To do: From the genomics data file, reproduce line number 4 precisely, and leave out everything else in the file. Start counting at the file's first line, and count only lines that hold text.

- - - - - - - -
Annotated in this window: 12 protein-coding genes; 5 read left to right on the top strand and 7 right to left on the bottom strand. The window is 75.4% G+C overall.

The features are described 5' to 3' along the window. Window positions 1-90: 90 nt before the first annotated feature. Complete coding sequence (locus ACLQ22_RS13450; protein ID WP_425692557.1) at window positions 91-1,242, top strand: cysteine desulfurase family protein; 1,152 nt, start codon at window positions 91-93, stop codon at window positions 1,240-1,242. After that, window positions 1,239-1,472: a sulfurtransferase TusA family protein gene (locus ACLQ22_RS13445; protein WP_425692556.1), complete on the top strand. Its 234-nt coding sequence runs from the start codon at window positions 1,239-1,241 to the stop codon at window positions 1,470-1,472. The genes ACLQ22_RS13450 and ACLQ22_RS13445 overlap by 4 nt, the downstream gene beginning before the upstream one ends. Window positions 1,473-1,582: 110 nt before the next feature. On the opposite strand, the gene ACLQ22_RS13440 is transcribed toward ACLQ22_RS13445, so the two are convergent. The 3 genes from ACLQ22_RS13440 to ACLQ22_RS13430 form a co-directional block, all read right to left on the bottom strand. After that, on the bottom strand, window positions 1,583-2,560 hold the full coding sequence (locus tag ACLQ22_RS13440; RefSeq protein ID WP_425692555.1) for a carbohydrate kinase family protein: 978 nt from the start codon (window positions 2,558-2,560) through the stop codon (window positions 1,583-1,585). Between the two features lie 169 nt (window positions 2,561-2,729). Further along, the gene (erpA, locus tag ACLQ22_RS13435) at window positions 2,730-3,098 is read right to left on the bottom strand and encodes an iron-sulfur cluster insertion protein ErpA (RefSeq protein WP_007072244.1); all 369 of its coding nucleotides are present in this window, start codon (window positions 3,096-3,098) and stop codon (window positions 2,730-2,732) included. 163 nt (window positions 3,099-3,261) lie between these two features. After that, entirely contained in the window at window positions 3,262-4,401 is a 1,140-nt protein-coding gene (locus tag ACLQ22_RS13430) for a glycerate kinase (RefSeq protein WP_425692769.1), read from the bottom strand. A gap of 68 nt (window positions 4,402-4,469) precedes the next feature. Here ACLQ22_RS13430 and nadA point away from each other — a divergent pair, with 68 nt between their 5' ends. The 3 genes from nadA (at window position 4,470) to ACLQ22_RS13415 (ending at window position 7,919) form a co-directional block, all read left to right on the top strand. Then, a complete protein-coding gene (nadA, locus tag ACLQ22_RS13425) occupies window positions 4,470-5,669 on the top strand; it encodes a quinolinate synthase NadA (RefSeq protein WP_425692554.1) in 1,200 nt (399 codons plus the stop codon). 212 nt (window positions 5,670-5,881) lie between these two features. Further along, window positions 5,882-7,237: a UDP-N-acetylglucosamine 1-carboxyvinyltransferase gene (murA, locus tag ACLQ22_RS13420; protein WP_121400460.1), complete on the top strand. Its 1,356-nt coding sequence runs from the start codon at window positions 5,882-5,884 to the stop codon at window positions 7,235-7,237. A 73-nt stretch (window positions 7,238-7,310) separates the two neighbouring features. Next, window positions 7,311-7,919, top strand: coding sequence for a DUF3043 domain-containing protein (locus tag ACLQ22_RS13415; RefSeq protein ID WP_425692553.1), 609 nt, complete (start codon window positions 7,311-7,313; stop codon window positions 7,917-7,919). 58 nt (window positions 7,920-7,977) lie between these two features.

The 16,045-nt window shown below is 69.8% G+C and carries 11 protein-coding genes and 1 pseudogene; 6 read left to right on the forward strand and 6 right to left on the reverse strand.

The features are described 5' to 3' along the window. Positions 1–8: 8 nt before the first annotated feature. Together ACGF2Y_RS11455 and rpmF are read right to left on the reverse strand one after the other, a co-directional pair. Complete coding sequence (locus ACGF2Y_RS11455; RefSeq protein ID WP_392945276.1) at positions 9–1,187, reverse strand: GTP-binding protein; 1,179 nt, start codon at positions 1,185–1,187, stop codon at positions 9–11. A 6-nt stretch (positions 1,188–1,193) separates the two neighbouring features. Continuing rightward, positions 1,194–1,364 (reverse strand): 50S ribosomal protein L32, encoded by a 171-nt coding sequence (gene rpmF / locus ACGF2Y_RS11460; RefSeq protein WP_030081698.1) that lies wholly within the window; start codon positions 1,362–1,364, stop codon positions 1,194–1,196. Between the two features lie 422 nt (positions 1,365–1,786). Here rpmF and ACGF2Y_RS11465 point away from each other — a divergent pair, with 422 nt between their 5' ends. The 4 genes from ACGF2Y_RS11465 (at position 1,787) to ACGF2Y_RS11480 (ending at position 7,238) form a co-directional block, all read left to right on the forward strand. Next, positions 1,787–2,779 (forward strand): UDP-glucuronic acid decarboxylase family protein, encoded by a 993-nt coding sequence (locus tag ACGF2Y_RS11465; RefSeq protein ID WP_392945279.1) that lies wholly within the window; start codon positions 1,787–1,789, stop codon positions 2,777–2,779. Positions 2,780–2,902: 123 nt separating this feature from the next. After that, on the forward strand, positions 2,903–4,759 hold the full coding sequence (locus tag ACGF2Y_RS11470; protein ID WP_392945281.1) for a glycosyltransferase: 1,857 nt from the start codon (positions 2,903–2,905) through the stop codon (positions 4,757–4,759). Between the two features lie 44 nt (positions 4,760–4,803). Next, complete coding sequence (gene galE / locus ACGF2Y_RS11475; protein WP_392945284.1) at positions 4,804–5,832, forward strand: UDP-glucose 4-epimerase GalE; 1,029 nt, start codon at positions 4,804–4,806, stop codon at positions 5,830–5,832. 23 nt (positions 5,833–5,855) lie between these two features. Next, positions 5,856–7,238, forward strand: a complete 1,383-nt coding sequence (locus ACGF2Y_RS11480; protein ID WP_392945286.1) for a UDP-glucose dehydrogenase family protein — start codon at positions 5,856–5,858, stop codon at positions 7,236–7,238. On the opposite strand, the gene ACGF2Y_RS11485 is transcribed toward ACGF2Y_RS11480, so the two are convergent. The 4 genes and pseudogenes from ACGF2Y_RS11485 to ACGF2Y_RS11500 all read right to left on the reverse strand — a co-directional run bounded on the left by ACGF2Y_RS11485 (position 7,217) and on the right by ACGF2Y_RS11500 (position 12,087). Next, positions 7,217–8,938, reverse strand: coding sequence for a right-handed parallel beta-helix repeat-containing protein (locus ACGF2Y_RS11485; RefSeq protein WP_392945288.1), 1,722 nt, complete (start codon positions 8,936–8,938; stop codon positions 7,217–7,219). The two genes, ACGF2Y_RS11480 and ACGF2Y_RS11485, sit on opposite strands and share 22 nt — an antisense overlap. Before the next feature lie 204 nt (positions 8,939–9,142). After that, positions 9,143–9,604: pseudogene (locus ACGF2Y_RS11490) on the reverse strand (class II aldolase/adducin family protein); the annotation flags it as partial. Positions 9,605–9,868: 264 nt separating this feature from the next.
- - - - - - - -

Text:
The features are described 5' to 3' along the window. Positions 1–8: 8 nt before the first annotated feature. Together ACGF2Y_RS11455 and rpmF are read right to left on the reverse strand one after the other, a co-directional pair. Complete coding sequence (locus ACGF2Y_RS11455; RefSeq protein ID WP_392945276.1) at positions 9–1,187, reverse strand: GTP-binding protein; 1,179 nt, start codon at positions 1,185–1,187, stop codon at positions 9–11. A 6-nt stretch (positions 1,188–1,193) separates the two neighbouring features. Continuing rightward, positions 1,194–1,364 (reverse strand): 50S ribosomal protein L32, encoded by a 171-nt coding sequence (gene rpmF / locus ACGF2Y_RS11460; RefSeq protein WP_030081698.1) that lies wholly within the window; start codon positions 1,362–1,364, stop codon positions 1,194–1,196. Between the two features lie 422 nt (positions 1,365–1,786). Here rpmF and ACGF2Y_RS11465 point away from each other — a divergent pair, with 422 nt between their 5' ends. The 4 genes from ACGF2Y_RS11465 (at position 1,787) to ACGF2Y_RS11480 (ending at position 7,238) form a co-directional block, all read left to right on the forward strand. Next, positions 1,787–2,779 (forward strand): UDP-glucuronic acid decarboxylase family protein, encoded by a 993-nt coding sequence (locus tag ACGF2Y_RS11465; RefSeq protein ID WP_392945279.1) that lies wholly within the window; start codon positions 1,787–1,789, stop codon positions 2,777–2,779. Positions 2,780–2,902: 123 nt separating this feature from the next. After that, on the forward strand, positions 2,903–4,759 hold the full coding sequence (locus tag ACGF2Y_RS11470; protein ID WP_392945281.1) for a glycosyltransferase: 1,857 nt from the start codon (positions 2,903–2,905) through the stop codon (positions 4,757–4,759). Between the two features lie 44 nt (positions 4,760–4,803). Next, complete coding sequence (gene galE / locus ACGF2Y_RS11475; protein WP_392945284.1) at positions 4,804–5,832, forward strand: UDP-glucose 4-epimerase GalE; 1,029 nt, start codon at positions 4,804–4,806, stop codon at positions 5,830–5,832. 23 nt (positions 5,833–5,855) lie between these two features. Next, positions 5,856–7,238, forward strand: a complete 1,383-nt coding sequence (locus ACGF2Y_RS11480; protein ID WP_392945286.1) for a UDP-glucose dehydrogenase family protein — start codon at positions 5,856–5,858, stop codon at positions 7,236–7,238. On the opposite strand, the gene ACGF2Y_RS11485 is transcribed toward ACGF2Y_RS11480, so the two are convergent. The 4 genes and pseudogenes from ACGF2Y_RS11485 to ACGF2Y_RS11500 all read right to left on the reverse strand — a co-directional run bounded on the left by ACGF2Y_RS11485 (position 7,217) and on the right by ACGF2Y_RS11500 (position 12,087). Next, positions 7,217–8,938, reverse strand: coding sequence for a right-handed parallel beta-helix repeat-containing protein (locus ACGF2Y_RS11485; RefSeq protein WP_392945288.1), 1,722 nt, complete (start codon positions 8,936–8,938; stop codon positions 7,217–7,219). The two genes, ACGF2Y_RS11480 and ACGF2Y_RS11485, sit on opposite strands and share 22 nt — an antisense overlap. Before the next feature lie 204 nt (positions 8,939–9,142). After that, positions 9,143–9,604: pseudogene (locus ACGF2Y_RS11490) on the reverse strand (class II aldolase/adducin family protein); the annotation flags it as partial. Positions 9,605–9,868: 264 nt separating this feature from the next.